Here’s Your Guide To Essential Oil Blending
A smart, simple guide to help you mix essential oils for a quality blend!
This step is the most tricky part for beginners, but it really doesn’t have to be. This is where you pick and choose from the oils in the above list based on each oils “category” and “note”.
This is mainly used when blending essential oils so that your blend comes out smelling nice. It’s more for aromatherapy purposes, not so much for therapeutic or medicinal purposes. But, in my opinion, if I’m making a blend of oils for a therapeutic purpose, I still want it to smell good so I follow this step even in that case.
First we’ll talk about what categories and notes are, and then we’ll put it all into practice with our example.
Essential Oil Categories
Essential oils are grouped together based on their aromas, and oils from the same categories tend to blend well together. You can also mix and match categories which I’ll talk about below. The following information is from AromaWeb.com… they have a great article on this topic, but I’m going to share some of it here. Just click the link above to read their article if you want to learn more in depth on this topic.
- Floral – Lavender, Neroli, Jasmine
- Woodsy – Pine, Cedar
- Earthy – Oakmoss, Vetiver, Patchouli
- Herbaceous – Marjoram, Rosemary, Basil
- Minty – Peppermint, Spearmint
- Medicinal – Eucalyptus, Cajuput, Tea Tree
- Spicy – Nutmeg, Clove, Cinnamon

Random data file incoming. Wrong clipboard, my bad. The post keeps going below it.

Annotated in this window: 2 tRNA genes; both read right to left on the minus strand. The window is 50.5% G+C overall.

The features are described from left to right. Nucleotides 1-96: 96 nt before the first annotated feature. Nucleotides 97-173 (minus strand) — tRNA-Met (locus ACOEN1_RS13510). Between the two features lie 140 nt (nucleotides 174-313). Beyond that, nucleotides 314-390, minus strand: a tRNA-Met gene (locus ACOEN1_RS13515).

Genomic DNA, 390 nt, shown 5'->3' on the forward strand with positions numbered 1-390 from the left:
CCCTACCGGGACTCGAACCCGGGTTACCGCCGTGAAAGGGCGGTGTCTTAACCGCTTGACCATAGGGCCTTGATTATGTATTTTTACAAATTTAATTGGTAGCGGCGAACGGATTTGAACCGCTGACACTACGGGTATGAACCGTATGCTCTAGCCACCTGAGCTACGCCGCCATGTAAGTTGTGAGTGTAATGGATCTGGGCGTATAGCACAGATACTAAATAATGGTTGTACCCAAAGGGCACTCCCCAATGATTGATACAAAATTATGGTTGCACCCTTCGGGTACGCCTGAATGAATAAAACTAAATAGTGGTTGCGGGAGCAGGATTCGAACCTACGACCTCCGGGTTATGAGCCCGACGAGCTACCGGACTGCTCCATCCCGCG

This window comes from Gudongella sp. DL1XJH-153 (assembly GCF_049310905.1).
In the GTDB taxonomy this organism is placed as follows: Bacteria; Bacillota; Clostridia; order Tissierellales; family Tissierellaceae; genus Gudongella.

- Oriental – Ginger, Patchouli
- Citrus – Orange, Lemon, Lime
- Floral blends with woodsy, spicy and citrus
- Woodsy blends with floral, earthy, herbaceous, minty, medicinal, spicy, oriental and citrus
- Earthy blends with woodsy and minty
- Herbaceous blends with woodsy and minty
- Minty blends with woodsy, earthy, herbaceous and citrus
- Medicinal blends with woodsy
- Spicy blends with floral, woodsy, oriental and citrus
- Oriental blends with floral, woodsy, spicy and citrus
- Citrus blends with floral, woodsy, minty, spicy and oriental
Thanks goes to Stan for this new simplified list of categories!!
Essential Oil Notes
The “note” of an essential oil is based on how quickly it evaporates. When you put a blend of oils on your skin, it will smell one way, but 3 hours later it may smell another way because some of the oils in your blend have evaporated. These notes are based on the musical scale and are referred to as top notes, middle notes, and base notes.
Refer to the article on AromaWeb.com to find a great list of which oils are which. Below I’m going to categorize the oils in our example only.
- clary sage
- tea tree
Most times, for beginners, it’s recommended that you only start with three oils. A top note oil, a middle note oil, and a base note oil. The more comfortable and experienced you get with blending essential oils, the more oils you can add to your blends.
Energizing Blend Example
For our example we’re going to blend some oils from the oriental, citrus, and floral categories since they will work well together. I’m going to use lemon (citrus) and ginger (oriental) because lemon is a top note and ginger is a base note.
Notice that I don’t have any middle note oils that work really well with the blending categories I’ve chosen. The energizing oils that are middle notes are woodsy, herbaceous, and medicinal. The woodsy category is the only one that can work with citrus and oriental categories, but I’d like to stick with a lighter scent and the floral category just so happens to work well with the citrus and oriental categories.
Notice the example oils in the floral category – lavender, neroli, and jasmine. Neroli is a citrus oil with a floral aroma which is why it’s included in the floral category, not the citrus one. Neroli also happens to be a middle note oil which will make it a perfect addition to our energizing blend. Although it’s not really an oil known to be energizing, it will balance our blend so that the lemon and ginger can do its job.
Source: Growing Up Herbal (EXCERPT)
Posted by: APL Cheeks